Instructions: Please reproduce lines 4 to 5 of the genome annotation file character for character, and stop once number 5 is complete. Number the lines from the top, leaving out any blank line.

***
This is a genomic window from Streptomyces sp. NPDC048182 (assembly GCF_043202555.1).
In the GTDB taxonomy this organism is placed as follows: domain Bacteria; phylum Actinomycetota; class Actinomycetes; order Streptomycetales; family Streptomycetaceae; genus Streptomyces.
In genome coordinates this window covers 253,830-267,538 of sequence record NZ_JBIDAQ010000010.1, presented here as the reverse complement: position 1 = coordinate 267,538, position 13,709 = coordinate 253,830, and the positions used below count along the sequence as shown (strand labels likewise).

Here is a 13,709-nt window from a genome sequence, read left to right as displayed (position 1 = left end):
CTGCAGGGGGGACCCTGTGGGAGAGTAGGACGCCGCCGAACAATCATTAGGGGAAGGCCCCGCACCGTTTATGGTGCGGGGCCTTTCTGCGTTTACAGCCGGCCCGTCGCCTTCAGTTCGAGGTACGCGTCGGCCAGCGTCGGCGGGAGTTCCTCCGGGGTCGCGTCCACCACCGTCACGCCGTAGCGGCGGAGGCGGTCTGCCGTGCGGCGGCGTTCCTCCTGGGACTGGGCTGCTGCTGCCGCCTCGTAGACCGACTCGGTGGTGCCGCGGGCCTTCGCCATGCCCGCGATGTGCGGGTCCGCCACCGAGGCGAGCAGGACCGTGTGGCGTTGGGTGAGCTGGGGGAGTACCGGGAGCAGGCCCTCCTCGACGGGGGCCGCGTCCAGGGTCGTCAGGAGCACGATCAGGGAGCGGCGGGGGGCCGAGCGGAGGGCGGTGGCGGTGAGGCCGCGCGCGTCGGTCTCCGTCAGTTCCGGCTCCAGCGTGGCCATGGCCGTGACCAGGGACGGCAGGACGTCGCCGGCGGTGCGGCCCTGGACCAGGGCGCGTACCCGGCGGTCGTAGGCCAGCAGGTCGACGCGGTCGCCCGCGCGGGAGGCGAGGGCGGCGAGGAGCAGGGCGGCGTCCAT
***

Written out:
Here is a 13,709-nt window from a genome sequence, read left to right as displayed (position 1 = left end):
CTGCAGGGGGGACCCTGTGGGAGAGTAGGACGCCGCCGAACAATCATTAGGGGAAGGCCCCGCACCGTTTATGGTGCGGGGCCTTTCTGCGTTTACAGCCGGCCCGTCGCCTTCAGTTCGAGGTACGCGTCGGCCAGCGTCGGCGGGAGTTCCTCCGGGGTCGCGTCCACCACCGTCACGCCGTAGCGGCGGAGGCGGTCTGCCGTGCGGCGGCGTTCCTCCTGGGACTGGGCTGCTGCTGCCGCCTCGTAGACCGACTCGGTGGTGCCGCGGGCCTTCGCCATGCCCGCGATGTGCGGGTCCGCCACCGAGGCGAGCAGGACCGTGTGGCGTTGGGTGAGCTGGGGGAGTACCGGGAGCAGGCCCTCCTCGACGGGGGCCGCGTCCAGGGTCGTCAGGAGCACGATCAGGGAGCGGCGGGGGGCCGAGCGGAGGGCGGTGGCGGTGAGGCCGCGCGCGTCGGTCTCCGTCAGTTCCGGCTCCAGCGTGGCCATGGCCGTGACCAGGGACGGCAGGACGTCGCCGGCGGTGCGGCCCTGGACCAGGGCGCGTACCCGGCGGTCGTAGGCCAGCAGGTCGACGCGGTCGCCCGCGCGGGAGGCGAGGGCGGCGAGGAGCAGGGCGGCGTCCAT